In fact, at times, you can barely here the conversation at all.
It looks and sounds amateur, and I’m not the type to want to do things in an amateur way. As a publicist, I spent many years making sure things go off without a hitch for others. In fact, when things have gone wrong (because they seem to always do), I’ve gone out of my way to problem-solve and alleviate the issue as quickly as possible.
So, here I am, having just finished an awesome interview with Mario Andretti, and I have no useable content.
I thought I won the Super Bowl, but upon further review, it turns out I just fumbled the football before the play even began.
Tears wells in my eyes as anger, embarrassment, and any other negative emotion ran through my mind in the span of a few moments when I realized what I’ve done.
I mean, am I going to approach Mr. Andretti and say, “Hey, sorry Mr. Andretti, but my technology malfunctioned due to user error. Think we can do that interview over again?”
You know, since he’s go nothing else to do during the month of May at the Indianapolis Motor Speedway…
Problem-solve…problem-solve…figure this out…
“Maybe someone can take the audio from the camera and fix it on a computer,” Rowland suggested to me. “I’m sure the video production teacher at school could help you out.”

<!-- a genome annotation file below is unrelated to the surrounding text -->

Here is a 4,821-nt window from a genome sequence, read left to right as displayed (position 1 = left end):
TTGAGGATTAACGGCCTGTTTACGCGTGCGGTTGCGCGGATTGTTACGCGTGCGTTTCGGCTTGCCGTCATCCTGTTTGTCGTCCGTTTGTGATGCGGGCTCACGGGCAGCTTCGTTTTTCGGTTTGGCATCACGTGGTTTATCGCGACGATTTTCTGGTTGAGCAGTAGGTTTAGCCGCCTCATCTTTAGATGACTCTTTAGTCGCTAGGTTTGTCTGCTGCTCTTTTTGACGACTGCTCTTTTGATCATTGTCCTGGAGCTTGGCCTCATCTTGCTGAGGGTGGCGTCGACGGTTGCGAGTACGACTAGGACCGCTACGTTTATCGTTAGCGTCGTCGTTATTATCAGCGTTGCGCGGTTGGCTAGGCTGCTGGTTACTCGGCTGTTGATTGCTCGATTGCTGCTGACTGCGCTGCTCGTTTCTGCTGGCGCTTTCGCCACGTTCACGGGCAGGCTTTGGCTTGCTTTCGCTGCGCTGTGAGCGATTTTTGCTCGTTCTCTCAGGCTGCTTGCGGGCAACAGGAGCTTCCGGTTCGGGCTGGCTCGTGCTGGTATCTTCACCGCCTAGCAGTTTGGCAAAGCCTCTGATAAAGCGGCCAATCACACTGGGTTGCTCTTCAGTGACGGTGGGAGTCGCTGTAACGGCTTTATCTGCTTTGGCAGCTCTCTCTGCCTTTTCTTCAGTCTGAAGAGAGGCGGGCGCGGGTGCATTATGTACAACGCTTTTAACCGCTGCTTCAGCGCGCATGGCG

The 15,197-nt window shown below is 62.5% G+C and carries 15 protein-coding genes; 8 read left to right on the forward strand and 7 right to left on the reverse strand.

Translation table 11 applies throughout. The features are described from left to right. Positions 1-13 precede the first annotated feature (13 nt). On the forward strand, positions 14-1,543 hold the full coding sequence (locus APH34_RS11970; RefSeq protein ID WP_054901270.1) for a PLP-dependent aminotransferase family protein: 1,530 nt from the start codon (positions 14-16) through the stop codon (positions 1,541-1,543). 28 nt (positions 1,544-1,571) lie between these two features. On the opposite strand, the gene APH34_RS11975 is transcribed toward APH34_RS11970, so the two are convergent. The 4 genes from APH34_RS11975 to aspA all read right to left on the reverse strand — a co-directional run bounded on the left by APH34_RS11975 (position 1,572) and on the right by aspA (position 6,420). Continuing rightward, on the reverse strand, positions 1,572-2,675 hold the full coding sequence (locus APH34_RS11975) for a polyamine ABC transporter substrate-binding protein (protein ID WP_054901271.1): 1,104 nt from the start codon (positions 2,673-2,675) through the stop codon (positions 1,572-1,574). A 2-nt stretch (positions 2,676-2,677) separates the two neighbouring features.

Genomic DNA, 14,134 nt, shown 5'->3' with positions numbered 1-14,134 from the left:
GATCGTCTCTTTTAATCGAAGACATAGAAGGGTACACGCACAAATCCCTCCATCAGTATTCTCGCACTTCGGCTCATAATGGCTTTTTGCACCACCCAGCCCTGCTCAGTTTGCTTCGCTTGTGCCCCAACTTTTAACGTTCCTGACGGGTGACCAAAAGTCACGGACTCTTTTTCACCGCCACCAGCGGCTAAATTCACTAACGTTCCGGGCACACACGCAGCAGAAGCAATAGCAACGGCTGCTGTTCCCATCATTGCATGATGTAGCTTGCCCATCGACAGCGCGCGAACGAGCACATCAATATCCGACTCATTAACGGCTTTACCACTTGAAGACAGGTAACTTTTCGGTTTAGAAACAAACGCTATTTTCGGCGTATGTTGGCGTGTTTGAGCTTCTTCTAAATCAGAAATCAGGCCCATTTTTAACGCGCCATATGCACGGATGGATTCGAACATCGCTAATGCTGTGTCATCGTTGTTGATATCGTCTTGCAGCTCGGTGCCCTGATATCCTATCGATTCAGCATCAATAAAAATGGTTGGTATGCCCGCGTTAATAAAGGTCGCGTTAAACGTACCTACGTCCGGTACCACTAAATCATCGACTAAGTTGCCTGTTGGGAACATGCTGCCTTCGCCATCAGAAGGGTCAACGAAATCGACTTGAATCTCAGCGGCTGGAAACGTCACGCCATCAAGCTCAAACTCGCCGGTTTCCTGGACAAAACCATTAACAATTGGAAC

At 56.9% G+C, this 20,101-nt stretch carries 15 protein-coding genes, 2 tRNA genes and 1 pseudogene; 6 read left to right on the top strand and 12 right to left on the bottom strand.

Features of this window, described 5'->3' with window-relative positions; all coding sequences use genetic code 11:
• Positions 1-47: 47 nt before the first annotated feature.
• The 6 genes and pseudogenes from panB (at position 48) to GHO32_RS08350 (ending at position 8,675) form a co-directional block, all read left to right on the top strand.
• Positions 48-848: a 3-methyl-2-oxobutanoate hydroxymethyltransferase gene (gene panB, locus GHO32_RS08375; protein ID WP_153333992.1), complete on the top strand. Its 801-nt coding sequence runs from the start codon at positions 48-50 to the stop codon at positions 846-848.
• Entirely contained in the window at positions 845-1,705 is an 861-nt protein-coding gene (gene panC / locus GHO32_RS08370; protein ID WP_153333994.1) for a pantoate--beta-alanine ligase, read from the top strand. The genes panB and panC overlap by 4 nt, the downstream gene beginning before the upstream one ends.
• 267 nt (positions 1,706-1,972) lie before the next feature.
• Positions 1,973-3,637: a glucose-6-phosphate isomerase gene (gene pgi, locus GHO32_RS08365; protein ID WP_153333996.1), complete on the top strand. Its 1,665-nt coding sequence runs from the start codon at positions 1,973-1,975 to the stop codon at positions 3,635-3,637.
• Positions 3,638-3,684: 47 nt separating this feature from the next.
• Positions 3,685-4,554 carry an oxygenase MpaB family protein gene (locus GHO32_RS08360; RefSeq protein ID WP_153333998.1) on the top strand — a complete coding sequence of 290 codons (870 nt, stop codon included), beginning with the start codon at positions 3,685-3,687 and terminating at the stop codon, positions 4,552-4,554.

It was a nice suggestion, but for context, whenever he has problems with his computer at work, Rowland comes to me to help him out.
Because he barely knows how to use the computer. No offense, Jason.
I once had a design instructor tell my class, “Shit in, shit out.” If the source is garbage, then no matter what you do to edit or manipulate it on the computer, the end product will still be garbage.
Hence the saying, “You can’t make chicken salad out of chicken shit.”
So, how do we problem-solve this situation?
Well, I do have SOME, albeit, muffled audio, and Mr. Andretti and I did indeed have a good conversation.
I could at least transcribe what was said!
You know, a print article could always work out; maybe it would be even better than the videos that I’ve produced.
Almost all of the content we produce is through video, but there’s something to be said about the written word.
I mean, if you made it this far, my written words have intrigued you, right?
So, in the next few days, I’ll be publishing different parts of my conversation with Mr. Andretti via written articles.
As a preview of what we talked about, I asked Mr. Andretti what he imagined life would be like after he retired and if he’s fulfilled the image he had in his mind. I asked him who he has met that made him star-struck. What does he do when he’s away from the track? What is his normal day like?
Did he think he could still qualify for the Indianapolis 500? I mean, realistically do so and be competitive?
Basically, questions to break down this aura I’ve built up of him to make him seem more human.
At the end of the day, I’ll have a video with crappy audio for myself to commemorate that I actually did interview Mr. Andretti, and if he’s reading this, I can only hope that he’s laughing.
I can picture how awkward we looked as we got ready to talk to him.
Mario, I promise, this will all come out looking good!